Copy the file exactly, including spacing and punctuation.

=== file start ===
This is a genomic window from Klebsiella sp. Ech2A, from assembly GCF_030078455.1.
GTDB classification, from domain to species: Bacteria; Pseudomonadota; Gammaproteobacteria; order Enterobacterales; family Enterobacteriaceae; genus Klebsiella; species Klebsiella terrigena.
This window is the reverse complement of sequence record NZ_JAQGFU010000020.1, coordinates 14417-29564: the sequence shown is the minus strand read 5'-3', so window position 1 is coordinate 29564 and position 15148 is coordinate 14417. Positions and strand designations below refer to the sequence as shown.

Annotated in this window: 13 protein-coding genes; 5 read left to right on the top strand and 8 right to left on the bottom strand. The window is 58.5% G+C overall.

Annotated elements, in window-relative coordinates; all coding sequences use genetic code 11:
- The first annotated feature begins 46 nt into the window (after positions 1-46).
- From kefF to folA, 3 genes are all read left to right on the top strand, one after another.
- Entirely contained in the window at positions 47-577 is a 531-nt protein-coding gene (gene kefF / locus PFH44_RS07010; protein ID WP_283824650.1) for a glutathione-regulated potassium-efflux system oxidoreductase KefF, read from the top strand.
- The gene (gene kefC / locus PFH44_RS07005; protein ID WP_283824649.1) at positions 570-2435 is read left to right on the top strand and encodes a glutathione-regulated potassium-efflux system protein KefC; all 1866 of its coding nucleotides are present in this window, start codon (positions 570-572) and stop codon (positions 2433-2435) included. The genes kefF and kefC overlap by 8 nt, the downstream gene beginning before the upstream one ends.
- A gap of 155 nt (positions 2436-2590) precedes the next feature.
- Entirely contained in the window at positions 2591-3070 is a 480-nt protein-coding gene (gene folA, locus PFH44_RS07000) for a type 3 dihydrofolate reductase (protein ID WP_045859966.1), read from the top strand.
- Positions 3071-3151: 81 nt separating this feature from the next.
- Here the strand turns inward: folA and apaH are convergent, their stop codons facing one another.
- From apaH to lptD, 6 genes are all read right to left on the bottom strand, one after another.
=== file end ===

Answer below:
This is a genomic window from Klebsiella sp. Ech2A, from assembly GCF_030078455.1.
GTDB classification, from domain to species: Bacteria; Pseudomonadota; Gammaproteobacteria; order Enterobacterales; family Enterobacteriaceae; genus Klebsiella; species Klebsiella terrigena.
This window is the reverse complement of sequence record NZ_JAQGFU010000020.1, coordinates 14417-29564: the sequence shown is the minus strand read 5'-3', so window position 1 is coordinate 29564 and position 15148 is coordinate 14417. Positions and strand designations below refer to the sequence as shown.

Annotated in this window: 13 protein-coding genes; 5 read left to right on the top strand and 8 right to left on the bottom strand. The window is 58.5% G+C overall.

Annotated elements, in window-relative coordinates; all coding sequences use genetic code 11:
- The first annotated feature begins 46 nt into the window (after positions 1-46).
- From kefF to folA, 3 genes are all read left to right on the top strand, one after another.
- Entirely contained in the window at positions 47-577 is a 531-nt protein-coding gene (gene kefF / locus PFH44_RS07010; protein ID WP_283824650.1) for a glutathione-regulated potassium-efflux system oxidoreductase KefF, read from the top strand.
- The gene (gene kefC / locus PFH44_RS07005; protein ID WP_283824649.1) at positions 570-2435 is read left to right on the top strand and encodes a glutathione-regulated potassium-efflux system protein KefC; all 1866 of its coding nucleotides are present in this window, start codon (positions 570-572) and stop codon (positions 2433-2435) included. The genes kefF and kefC overlap by 8 nt, the downstream gene beginning before the upstream one ends.
- A gap of 155 nt (positions 2436-2590) precedes the next feature.
- Entirely contained in the window at positions 2591-3070 is a 480-nt protein-coding gene (gene folA, locus PFH44_RS07000) for a type 3 dihydrofolate reductase (protein ID WP_045859966.1), read from the top strand.
- Positions 3071-3151: 81 nt separating this feature from the next.
- Here the strand turns inward: folA and apaH are convergent, their stop codons facing one another.
- From apaH to lptD, 6 genes are all read right to left on the bottom strand, one after another.